FFA makes a positive difference in the lives of students by developing their potential for premier leadership, personal growth and career success through agricultural education. Find more information about DeWitt Central FFA and FFA week on our website at www.dewittcentralffa.com!
I was born 38 years ago into a farming family. I have fond memories of my childhood on the farm. I remember helping with sorting pigs back when my dad had a small farrow to finish hog operation. This means we had sow’s that gave birth to baby pigs and we raised them until maturity and sold them to market. I also have memories of riding in tractors and the combine that seemed so big and massive at that young age. Then I moved to town with my mom and spent the majority of my formidable years as a city kid that only had marginal association to the farm. I give this brief but powerful insight into my childhood because now that I have a family of my own I understand as a father what those experiences and memories mean to me as a father as well as what they mean to my own children.
My family has come a long way from when I was a child when we farrowed those 80-100 sows and raised pigs all while planting 1000 acres of corn and soybeans. Over the years we have since stopped raising hogs and are now only crop farmers. Today on an annual basis we plant approximately 6500 acres of corn and soybeans. I say ‘we’ because our operation consists of 5 families, my dad Gary Willimack and his wife Tamra, Brent and Jessica Willimack and their daughter Addison, Jayson and Megan Willimack and their daughter Greyson, Scott and Kassidy Willimack, and myself Matt Willimack and my wife Amanda and our children Mairead and Owen.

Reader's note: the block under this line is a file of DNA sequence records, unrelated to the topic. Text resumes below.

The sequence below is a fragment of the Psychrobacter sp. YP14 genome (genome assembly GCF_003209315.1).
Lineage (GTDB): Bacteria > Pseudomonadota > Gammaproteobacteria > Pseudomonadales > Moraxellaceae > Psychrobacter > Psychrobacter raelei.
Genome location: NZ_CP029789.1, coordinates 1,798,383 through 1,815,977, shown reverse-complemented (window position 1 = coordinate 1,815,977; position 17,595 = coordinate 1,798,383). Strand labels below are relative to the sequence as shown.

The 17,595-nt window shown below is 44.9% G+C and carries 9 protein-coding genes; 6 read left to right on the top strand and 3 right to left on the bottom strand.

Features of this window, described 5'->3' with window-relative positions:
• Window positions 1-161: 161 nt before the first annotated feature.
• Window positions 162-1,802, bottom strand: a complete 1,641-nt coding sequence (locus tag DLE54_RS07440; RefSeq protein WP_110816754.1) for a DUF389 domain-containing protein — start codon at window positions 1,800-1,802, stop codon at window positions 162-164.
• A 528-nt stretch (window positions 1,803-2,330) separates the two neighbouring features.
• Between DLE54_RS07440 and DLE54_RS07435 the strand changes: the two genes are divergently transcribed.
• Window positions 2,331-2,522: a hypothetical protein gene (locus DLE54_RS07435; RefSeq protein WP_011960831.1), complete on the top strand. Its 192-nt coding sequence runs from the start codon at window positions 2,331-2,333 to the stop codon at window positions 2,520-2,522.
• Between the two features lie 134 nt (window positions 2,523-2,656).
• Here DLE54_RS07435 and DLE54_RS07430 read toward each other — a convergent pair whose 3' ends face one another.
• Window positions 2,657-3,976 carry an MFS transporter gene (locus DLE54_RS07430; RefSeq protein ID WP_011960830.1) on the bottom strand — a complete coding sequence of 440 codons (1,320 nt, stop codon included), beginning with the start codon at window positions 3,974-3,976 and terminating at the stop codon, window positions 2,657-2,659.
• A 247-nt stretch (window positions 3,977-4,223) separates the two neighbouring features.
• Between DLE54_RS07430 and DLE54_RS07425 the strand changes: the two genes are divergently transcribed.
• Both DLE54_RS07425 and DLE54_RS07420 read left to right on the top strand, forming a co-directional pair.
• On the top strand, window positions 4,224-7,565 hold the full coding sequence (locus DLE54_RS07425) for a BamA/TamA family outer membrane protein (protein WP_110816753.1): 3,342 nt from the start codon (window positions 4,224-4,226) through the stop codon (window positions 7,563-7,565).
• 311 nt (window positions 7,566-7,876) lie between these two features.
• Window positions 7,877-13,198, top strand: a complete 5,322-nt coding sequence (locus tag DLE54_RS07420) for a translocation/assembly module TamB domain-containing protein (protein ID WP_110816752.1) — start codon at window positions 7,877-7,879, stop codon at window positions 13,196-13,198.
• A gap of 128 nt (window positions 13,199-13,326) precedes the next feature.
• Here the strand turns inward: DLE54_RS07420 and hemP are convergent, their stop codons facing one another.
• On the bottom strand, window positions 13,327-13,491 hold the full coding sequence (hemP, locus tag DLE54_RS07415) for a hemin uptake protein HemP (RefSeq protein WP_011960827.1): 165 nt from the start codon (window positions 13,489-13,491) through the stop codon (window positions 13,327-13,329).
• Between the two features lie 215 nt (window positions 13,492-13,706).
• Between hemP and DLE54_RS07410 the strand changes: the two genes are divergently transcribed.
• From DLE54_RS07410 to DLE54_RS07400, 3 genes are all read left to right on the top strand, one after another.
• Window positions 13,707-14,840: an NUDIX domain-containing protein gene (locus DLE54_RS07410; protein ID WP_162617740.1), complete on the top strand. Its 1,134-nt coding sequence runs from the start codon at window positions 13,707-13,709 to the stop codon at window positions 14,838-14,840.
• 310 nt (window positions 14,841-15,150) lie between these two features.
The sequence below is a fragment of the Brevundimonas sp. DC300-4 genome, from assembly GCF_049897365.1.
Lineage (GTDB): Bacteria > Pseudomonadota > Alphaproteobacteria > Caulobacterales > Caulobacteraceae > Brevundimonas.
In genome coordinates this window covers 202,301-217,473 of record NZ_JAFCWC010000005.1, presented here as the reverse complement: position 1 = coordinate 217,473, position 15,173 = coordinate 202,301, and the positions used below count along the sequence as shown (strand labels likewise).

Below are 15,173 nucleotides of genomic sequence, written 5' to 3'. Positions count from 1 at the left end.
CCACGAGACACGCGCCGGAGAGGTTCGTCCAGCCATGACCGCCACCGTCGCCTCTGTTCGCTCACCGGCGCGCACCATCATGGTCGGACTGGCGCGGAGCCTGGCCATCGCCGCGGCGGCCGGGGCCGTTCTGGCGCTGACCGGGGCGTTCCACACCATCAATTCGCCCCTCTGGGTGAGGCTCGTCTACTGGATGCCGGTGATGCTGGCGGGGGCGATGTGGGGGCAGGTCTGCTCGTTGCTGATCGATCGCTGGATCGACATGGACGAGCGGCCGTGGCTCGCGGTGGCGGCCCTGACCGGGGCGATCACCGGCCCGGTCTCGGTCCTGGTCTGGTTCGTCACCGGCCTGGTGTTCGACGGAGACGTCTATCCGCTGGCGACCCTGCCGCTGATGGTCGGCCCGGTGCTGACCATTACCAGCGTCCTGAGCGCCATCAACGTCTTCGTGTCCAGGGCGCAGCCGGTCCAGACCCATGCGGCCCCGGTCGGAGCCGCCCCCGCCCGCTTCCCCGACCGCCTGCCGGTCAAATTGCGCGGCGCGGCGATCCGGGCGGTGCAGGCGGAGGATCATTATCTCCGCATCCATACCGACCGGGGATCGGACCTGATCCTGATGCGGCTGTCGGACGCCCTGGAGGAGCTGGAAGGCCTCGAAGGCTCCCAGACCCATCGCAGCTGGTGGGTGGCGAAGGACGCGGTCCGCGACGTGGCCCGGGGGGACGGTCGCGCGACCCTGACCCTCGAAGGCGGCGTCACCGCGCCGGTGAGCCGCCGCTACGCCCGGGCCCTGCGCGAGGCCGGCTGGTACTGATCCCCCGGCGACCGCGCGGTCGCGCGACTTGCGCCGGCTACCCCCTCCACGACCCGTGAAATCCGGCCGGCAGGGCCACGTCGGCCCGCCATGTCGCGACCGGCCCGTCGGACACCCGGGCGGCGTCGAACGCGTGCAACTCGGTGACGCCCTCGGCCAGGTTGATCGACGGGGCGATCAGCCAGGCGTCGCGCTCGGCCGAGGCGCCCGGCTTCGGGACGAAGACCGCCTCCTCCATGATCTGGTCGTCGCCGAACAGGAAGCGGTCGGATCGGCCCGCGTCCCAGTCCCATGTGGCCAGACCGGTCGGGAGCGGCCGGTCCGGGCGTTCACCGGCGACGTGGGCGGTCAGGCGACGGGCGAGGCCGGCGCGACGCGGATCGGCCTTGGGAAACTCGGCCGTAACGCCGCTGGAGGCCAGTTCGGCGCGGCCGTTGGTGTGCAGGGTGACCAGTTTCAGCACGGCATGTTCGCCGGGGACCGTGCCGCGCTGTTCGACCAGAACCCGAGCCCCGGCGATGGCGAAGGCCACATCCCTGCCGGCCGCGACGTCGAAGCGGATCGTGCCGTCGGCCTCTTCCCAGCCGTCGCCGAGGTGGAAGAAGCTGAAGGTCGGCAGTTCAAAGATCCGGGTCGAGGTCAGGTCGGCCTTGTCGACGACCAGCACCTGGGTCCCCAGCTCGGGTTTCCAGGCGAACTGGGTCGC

I started farming with my family not long after my work off of the farm allowed us the ability to move back to DeWitt which I call home. I now work for Grain Processing Corporation in Muscatine, IA in addition to farming with my family. I started farming with my family because my father Gary has worked hard for many years to build a farming operation that could provide opportunities for his son’s to be a part of production agriculture. We now all work together for common goals. Some of those goals are things like:
Creating a livelihood for those families involved in the operation
Being good stewards of the land, i.e. using technology to be as efficient with things like seed, fertilizer, and chemicals to produce quality grain that helps feed a growing world.
Keep land conservation in the forefront. Strive to leave our mark on the environment as better quality land, water, and air for the next generation.
Perpetuating the legacy my Dad and even my grandfather started by giving their children the opportunity to farm.
Raising our children to understand and appreciate agriculture and how the food they eat gets to the table.
We take pride in the fact that we continue to be a farming family. Our business is farming, but we are a family first, and we hope that our farming business stays that way for generations to come.